This webinar, organised by School Education Gateway, explored and presented the links between digital communication technologies, Family Learning and digital citizenship. The webinar highlighted examples of how the power of digital communication tools are used by schools to maximise the positive impact on teaching and learning, enhance home-school communication and increase community engagement.
The European Map of Intergenerational Learning (EMIL) is a collaborative network of members working together to support intergenerational learning taking place across Europe. Established in 2009, the network uses the existing expertise of partner organisations already working in the field to create a learning network for others involved in bottom-up as well as top-down intergenerational programmes and initiatives and across Europe.
The AAL Association needs independent experts for the AAL Programme, the renewed € 700 million applied research and innovation programme in the field of ICT-based solutions for ageing well jointly undertaken by several Member States with the participation of the Union. The call for interest is launched now and will remain open until 2020. As well as attracting the best specialists of business in the field of ICT for ageing well, the AAL Association wants to boost the number of experts in the area of end-users integration in the context of AAL.
Big Foot is set out to tackle key issues at European level: marginalization of the rural mountain areas and their ageing population - by focusing on the valorization and maintenance of the elderly population, traditional knowledge and specific local culture. The Big Foot approach is implemented in three rural municipalities: Berkovitsa, Bulgaria; Trikala, Greece and Gubbio, Italy.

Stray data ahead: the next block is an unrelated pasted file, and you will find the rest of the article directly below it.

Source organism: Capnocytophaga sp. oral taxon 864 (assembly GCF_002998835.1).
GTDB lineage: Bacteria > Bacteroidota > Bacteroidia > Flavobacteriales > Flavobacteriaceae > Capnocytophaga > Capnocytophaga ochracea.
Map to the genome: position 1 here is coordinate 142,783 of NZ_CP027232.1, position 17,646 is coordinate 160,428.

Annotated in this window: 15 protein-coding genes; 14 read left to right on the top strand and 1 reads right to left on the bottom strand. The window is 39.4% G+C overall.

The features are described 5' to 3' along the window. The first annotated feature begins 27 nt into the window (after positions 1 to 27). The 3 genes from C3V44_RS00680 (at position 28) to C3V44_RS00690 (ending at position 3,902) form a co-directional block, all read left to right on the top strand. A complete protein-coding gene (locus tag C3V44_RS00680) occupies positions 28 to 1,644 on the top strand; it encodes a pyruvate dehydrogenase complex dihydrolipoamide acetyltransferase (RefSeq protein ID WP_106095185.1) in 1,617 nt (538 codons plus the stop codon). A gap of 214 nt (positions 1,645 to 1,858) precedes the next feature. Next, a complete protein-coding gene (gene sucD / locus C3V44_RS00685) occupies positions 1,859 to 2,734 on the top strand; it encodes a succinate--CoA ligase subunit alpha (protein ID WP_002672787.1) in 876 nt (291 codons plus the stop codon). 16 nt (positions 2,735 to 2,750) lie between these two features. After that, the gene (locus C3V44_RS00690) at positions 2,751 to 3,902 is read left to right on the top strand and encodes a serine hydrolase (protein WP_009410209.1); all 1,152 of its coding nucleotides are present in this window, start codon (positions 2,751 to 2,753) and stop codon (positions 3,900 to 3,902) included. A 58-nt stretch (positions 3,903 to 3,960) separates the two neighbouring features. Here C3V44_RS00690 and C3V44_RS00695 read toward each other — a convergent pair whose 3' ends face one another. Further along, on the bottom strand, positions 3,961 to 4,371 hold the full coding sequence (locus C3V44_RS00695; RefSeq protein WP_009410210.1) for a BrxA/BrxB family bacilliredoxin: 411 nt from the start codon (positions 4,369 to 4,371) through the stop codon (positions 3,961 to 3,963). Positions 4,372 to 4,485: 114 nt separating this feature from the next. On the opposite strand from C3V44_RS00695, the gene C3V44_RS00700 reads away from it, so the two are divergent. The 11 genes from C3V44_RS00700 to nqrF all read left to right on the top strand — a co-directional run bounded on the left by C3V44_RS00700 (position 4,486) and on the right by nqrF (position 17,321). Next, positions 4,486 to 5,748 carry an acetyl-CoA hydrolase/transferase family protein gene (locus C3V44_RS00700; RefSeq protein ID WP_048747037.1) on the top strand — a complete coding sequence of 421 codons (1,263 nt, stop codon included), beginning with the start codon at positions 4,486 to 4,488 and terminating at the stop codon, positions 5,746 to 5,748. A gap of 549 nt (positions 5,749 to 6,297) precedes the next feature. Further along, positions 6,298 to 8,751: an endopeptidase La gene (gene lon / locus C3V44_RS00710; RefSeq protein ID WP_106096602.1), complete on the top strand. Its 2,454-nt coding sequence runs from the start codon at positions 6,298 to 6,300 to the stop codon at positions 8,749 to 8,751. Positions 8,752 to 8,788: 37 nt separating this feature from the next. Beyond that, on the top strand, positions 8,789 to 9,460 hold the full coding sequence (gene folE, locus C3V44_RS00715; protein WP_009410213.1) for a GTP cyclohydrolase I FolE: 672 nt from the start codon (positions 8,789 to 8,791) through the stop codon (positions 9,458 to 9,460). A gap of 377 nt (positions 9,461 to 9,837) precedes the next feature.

Europe’s ageing population has a wealth of knowledge and experience that should be harnessed to benefit future generations; however this is at risk of being lost as older people face social exclusion. Part of Europe’s 2020 Strategy seeks to address this issue by focusing on the sustainability of knowledge and experience. This strategy is relevant to all sectors of our society.
Research across Europe has revealed that many people over the age of 50 are socially isolated and don’t participate in cultural activities or in the civic life of their community. Since 2011 (European Year of Volunteering), volunteering has been promoted as a solution for social inclusion and intergenerational cohesion, however there are still barriers that prevent over-50s from taking part.
Main challenges of the ageing knowledge economy are constant upgrading of the skills of the active population and mitigating new and old social risks. In the aging society and the globalised knowledge economy, the people in mid-life are increasingly exposed to social risks of exclusion from the labour market. They are also excluded from formal Lifelong Learning (LLL), specifically Tertiary Lifelong Learning (TLL). The access of mid-life learners to TLL and their retention in the system have an increasing relevance for the socio-economic sustainability of the ageing European knowledge society.